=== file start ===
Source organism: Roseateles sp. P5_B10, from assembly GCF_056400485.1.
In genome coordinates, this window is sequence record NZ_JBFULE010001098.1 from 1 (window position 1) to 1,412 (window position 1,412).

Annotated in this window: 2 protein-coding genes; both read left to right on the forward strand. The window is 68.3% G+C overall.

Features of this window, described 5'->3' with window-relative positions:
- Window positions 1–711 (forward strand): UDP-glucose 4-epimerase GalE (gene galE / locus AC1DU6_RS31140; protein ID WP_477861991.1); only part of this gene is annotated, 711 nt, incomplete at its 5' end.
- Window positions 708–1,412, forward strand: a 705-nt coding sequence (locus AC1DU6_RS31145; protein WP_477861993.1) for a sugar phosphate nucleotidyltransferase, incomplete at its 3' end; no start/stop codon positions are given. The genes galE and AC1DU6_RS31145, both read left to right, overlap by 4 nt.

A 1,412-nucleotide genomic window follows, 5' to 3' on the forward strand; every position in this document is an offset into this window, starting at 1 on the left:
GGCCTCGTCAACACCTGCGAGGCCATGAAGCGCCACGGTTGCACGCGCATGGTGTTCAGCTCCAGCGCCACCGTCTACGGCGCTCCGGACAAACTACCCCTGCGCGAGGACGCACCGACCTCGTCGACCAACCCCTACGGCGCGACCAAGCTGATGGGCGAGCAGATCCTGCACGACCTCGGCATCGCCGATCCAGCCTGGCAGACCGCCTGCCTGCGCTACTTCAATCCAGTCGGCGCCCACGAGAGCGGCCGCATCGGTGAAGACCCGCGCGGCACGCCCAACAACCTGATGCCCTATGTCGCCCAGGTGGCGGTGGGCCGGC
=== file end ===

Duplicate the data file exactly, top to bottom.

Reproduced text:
Source organism: Roseateles sp. P5_B10, from assembly GCF_056400485.1.
In genome coordinates, this window is sequence record NZ_JBFULE010001098.1 from 1 (window position 1) to 1,412 (window position 1,412).

Annotated in this window: 2 protein-coding genes; both read left to right on the forward strand. The window is 68.3% G+C overall.

Features of this window, described 5'->3' with window-relative positions:
- Window positions 1–711 (forward strand): UDP-glucose 4-epimerase GalE (gene galE / locus AC1DU6_RS31140; protein ID WP_477861991.1); only part of this gene is annotated, 711 nt, incomplete at its 5' end.
- Window positions 708–1,412, forward strand: a 705-nt coding sequence (locus AC1DU6_RS31145; protein WP_477861993.1) for a sugar phosphate nucleotidyltransferase, incomplete at its 3' end; no start/stop codon positions are given. The genes galE and AC1DU6_RS31145, both read left to right, overlap by 4 nt.

A 1,412-nucleotide genomic window follows, 5' to 3' on the forward strand; every position in this document is an offset into this window, starting at 1 on the left:
GGCCTCGTCAACACCTGCGAGGCCATGAAGCGCCACGGTTGCACGCGCATGGTGTTCAGCTCCAGCGCCACCGTCTACGGCGCTCCGGACAAACTACCCCTGCGCGAGGACGCACCGACCTCGTCGACCAACCCCTACGGCGCGACCAAGCTGATGGGCGAGCAGATCCTGCACGACCTCGGCATCGCCGATCCAGCCTGGCAGACCGCCTGCCTGCGCTACTTCAATCCAGTCGGCGCCCACGAGAGCGGCCGCATCGGTGAAGACCCGCGCGGCACGCCCAACAACCTGATGCCCTATGTCGCCCAGGTGGCGGTGGGCCGGC